American Council advisor, and infectious disease expert Dr. David Shlaes has been writing a blog called "Antibiotics—the Perfect Storm" since 2009. Today, he features a guest blogger, Dr.Tamar Ghosh, who leads the Longitude Prize for the Innovation Lab at Nesta, a charity that is devoted to increasing the innovation capacity of the UK.
Dr. Ghosh writes about the biggest science prize in the UK:
"The Longitude Prize is the UK’s biggest science prize, a 5-year challenge with a £10 million prize fund, and a 300 year legacy. It commemorates the anniversary of the Longitude Act of 1714, the first British challenge prize, which offered the public £20,000 to solve one of the biggest global problems of the time, determining longitude at sea. It was eventually solved when a little-known carpenter, John Harrison, invented the first marine chronometer, H4, surprising the establishment which expected a solution to come from the field of astronomy,. This early achievement demonstrated an early principle of prizes that we have seen time and again: if you create a public challenge, of reputation and profile, a far wider group of innovators are likely to get involved in finding solutions to the problem."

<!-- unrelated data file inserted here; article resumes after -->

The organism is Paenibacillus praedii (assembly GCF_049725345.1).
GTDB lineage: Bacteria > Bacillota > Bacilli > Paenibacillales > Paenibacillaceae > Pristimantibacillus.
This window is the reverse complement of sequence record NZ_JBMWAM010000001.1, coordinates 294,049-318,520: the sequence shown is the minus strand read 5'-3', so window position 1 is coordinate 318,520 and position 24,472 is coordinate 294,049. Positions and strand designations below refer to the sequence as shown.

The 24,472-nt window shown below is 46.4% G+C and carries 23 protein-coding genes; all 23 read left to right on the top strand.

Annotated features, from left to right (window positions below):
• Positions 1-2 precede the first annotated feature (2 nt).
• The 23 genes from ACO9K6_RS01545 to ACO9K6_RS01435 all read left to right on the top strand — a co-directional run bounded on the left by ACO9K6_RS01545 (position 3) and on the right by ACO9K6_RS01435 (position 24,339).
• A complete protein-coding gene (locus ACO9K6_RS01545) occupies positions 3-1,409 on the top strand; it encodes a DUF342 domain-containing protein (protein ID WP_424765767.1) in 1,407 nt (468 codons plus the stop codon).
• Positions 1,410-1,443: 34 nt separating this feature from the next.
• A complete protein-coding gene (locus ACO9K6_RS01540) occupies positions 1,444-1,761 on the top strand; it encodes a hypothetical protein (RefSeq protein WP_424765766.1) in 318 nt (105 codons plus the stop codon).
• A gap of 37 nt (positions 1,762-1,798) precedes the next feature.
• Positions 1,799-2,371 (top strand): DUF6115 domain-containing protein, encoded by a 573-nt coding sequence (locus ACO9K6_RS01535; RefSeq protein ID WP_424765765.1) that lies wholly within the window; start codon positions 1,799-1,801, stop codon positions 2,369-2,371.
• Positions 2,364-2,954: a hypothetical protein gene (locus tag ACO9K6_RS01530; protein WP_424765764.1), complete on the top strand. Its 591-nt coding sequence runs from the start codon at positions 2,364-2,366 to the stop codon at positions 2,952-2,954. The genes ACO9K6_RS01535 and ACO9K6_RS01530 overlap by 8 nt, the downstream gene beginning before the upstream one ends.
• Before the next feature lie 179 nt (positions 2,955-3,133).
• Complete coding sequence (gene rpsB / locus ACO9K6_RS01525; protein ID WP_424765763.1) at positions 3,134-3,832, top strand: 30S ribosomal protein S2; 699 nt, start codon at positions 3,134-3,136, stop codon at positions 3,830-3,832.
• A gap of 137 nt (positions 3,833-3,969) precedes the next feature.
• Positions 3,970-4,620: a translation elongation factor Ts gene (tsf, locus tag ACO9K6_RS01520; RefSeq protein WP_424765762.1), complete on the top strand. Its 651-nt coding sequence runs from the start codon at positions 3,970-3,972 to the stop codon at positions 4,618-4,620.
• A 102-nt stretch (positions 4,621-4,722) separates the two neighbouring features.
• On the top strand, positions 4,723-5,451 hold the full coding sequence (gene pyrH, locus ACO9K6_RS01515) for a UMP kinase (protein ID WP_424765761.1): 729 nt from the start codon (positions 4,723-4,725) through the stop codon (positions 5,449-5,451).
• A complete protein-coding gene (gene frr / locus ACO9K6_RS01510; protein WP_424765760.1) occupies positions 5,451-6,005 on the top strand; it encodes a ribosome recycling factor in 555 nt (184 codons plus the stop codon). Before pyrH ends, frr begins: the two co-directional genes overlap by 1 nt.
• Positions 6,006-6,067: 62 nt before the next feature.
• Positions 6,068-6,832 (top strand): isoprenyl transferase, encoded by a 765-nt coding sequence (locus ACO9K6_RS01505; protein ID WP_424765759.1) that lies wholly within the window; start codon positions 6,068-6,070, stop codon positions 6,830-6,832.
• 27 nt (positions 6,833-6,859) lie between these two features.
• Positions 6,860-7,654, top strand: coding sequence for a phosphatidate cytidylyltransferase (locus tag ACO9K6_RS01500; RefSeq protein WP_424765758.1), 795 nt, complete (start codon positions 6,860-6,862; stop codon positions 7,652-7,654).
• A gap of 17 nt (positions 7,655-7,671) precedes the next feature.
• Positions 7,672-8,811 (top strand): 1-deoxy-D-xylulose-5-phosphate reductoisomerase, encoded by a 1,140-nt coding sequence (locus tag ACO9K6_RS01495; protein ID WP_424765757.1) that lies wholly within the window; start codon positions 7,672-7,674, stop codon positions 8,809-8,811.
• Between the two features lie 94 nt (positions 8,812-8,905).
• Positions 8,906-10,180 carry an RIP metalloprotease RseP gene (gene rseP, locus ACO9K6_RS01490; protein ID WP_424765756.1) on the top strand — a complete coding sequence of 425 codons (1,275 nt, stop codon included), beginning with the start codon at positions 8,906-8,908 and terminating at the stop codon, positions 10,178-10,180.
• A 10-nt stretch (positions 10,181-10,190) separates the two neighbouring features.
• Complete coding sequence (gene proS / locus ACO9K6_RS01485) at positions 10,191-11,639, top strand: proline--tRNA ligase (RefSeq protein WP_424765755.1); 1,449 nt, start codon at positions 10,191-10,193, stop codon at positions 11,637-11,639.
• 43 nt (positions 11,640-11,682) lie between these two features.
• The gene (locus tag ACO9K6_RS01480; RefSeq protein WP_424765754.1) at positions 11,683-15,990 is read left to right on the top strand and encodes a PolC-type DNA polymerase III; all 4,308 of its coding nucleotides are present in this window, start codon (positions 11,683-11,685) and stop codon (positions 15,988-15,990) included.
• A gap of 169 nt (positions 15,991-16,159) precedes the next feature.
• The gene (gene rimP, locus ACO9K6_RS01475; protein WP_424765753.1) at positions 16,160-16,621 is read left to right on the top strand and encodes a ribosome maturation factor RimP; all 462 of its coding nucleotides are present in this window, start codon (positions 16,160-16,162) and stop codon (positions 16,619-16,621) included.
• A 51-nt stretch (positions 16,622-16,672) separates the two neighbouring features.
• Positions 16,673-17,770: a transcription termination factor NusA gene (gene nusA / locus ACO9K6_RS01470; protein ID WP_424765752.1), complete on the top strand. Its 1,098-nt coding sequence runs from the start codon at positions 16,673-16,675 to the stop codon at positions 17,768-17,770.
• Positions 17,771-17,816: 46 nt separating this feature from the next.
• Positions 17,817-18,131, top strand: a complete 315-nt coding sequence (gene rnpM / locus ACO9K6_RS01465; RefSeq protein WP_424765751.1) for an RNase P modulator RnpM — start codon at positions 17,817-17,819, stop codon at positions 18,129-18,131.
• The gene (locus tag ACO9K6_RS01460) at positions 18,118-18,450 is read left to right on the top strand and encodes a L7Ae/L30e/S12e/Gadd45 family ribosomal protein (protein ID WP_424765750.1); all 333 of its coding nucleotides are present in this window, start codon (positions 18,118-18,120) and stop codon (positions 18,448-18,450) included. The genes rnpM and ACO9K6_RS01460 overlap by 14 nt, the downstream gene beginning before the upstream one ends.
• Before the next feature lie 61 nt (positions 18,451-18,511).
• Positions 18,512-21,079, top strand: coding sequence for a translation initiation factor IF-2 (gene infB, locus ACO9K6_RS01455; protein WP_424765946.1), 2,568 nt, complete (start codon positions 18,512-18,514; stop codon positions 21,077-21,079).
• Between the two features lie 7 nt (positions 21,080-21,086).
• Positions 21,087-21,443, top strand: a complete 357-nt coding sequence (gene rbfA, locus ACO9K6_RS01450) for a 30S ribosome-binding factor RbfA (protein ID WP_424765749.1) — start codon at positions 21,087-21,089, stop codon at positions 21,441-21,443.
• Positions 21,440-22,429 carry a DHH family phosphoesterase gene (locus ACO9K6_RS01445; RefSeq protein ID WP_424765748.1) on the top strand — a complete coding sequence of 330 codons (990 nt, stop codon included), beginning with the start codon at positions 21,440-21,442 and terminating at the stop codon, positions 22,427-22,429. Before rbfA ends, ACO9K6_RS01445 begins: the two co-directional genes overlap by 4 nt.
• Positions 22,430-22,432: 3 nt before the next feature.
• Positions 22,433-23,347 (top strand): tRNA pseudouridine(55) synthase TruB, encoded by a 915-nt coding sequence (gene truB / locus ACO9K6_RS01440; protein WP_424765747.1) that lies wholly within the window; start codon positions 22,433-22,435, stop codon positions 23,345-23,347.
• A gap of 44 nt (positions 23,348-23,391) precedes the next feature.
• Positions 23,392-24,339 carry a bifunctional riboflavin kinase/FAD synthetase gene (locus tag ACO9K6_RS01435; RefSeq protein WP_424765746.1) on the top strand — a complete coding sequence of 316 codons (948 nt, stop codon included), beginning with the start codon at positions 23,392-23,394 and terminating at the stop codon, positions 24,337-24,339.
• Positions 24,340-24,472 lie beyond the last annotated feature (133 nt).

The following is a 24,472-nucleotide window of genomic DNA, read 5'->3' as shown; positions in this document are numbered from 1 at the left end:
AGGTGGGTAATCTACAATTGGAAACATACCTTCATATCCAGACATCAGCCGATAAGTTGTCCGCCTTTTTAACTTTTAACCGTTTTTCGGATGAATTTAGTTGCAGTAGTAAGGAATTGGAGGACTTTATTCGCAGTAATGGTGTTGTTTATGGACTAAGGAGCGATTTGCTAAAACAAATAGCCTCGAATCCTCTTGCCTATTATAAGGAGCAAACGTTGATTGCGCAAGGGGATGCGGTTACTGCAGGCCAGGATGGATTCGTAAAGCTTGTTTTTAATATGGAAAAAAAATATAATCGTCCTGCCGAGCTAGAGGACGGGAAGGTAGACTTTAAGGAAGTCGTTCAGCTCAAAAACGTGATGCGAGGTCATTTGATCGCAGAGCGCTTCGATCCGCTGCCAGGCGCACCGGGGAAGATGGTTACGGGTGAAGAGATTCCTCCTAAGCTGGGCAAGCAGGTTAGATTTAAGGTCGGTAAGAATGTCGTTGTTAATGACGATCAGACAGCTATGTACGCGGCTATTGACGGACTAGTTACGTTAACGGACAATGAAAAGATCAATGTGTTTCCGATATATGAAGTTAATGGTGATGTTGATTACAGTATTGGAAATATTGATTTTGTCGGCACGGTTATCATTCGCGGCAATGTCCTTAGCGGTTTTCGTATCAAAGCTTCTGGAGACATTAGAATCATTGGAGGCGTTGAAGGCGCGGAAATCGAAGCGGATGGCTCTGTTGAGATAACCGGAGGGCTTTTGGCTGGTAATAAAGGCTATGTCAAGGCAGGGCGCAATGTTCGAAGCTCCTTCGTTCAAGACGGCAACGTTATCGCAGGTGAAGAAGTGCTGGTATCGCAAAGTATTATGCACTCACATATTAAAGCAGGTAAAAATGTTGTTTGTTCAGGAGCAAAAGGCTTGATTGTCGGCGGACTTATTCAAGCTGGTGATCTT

The rest of Dr. Ghosh's commentary can be read here.